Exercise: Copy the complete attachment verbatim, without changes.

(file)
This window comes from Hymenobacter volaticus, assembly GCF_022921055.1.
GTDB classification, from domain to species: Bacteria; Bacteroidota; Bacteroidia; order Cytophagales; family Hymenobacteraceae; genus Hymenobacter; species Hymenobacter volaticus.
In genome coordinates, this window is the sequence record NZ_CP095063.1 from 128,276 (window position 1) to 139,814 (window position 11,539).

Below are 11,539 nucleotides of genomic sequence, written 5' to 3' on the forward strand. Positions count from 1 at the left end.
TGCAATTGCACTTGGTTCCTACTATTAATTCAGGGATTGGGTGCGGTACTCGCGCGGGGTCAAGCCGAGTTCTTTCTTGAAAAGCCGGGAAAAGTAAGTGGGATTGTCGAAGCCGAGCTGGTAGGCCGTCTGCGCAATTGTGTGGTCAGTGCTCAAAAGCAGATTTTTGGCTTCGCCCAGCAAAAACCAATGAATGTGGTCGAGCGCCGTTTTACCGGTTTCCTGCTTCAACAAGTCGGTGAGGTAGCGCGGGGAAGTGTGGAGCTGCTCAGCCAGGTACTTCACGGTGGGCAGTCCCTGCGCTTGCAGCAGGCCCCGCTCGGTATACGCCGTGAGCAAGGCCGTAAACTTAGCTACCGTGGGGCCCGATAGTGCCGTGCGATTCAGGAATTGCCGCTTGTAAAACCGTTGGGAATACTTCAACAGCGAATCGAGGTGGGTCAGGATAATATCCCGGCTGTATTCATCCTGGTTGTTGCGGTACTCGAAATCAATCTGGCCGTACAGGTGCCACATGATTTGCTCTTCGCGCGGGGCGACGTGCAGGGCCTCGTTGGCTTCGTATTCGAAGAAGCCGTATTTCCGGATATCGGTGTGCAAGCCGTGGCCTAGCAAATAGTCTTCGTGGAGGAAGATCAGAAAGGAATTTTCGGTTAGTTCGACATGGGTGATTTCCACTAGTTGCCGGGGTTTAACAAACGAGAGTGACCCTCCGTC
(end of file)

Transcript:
This window comes from Hymenobacter volaticus, assembly GCF_022921055.1.
GTDB classification, from domain to species: Bacteria; Bacteroidota; Bacteroidia; order Cytophagales; family Hymenobacteraceae; genus Hymenobacter; species Hymenobacter volaticus.
In genome coordinates, this window is the sequence record NZ_CP095063.1 from 128,276 (window position 1) to 139,814 (window position 11,539).

Below are 11,539 nucleotides of genomic sequence, written 5' to 3' on the forward strand. Positions count from 1 at the left end.
TGCAATTGCACTTGGTTCCTACTATTAATTCAGGGATTGGGTGCGGTACTCGCGCGGGGTCAAGCCGAGTTCTTTCTTGAAAAGCCGGGAAAAGTAAGTGGGATTGTCGAAGCCGAGCTGGTAGGCCGTCTGCGCAATTGTGTGGTCAGTGCTCAAAAGCAGATTTTTGGCTTCGCCCAGCAAAAACCAATGAATGTGGTCGAGCGCCGTTTTACCGGTTTCCTGCTTCAACAAGTCGGTGAGGTAGCGCGGGGAAGTGTGGAGCTGCTCAGCCAGGTACTTCACGGTGGGCAGTCCCTGCGCTTGCAGCAGGCCCCGCTCGGTATACGCCGTGAGCAAGGCCGTAAACTTAGCTACCGTGGGGCCCGATAGTGCCGTGCGATTCAGGAATTGCCGCTTGTAAAACCGTTGGGAATACTTCAACAGCGAATCGAGGTGGGTCAGGATAATATCCCGGCTGTATTCATCCTGGTTGTTGCGGTACTCGAAATCAATCTGGCCGTACAGGTGCCACATGATTTGCTCTTCGCGCGGGGCGACGTGCAGGGCCTCGTTGGCTTCGTATTCGAAGAAGCCGTATTTCCGGATATCGGTGTGCAAGCCGTGGCCTAGCAAATAGTCTTCGTGGAGGAAGATCAGAAAGGAATTTTCGGTTAGTTCGACATGGGTGATTTCCACTAGTTGCCGGGGTTTAACAAACGAGAGTGACCCTCCGTC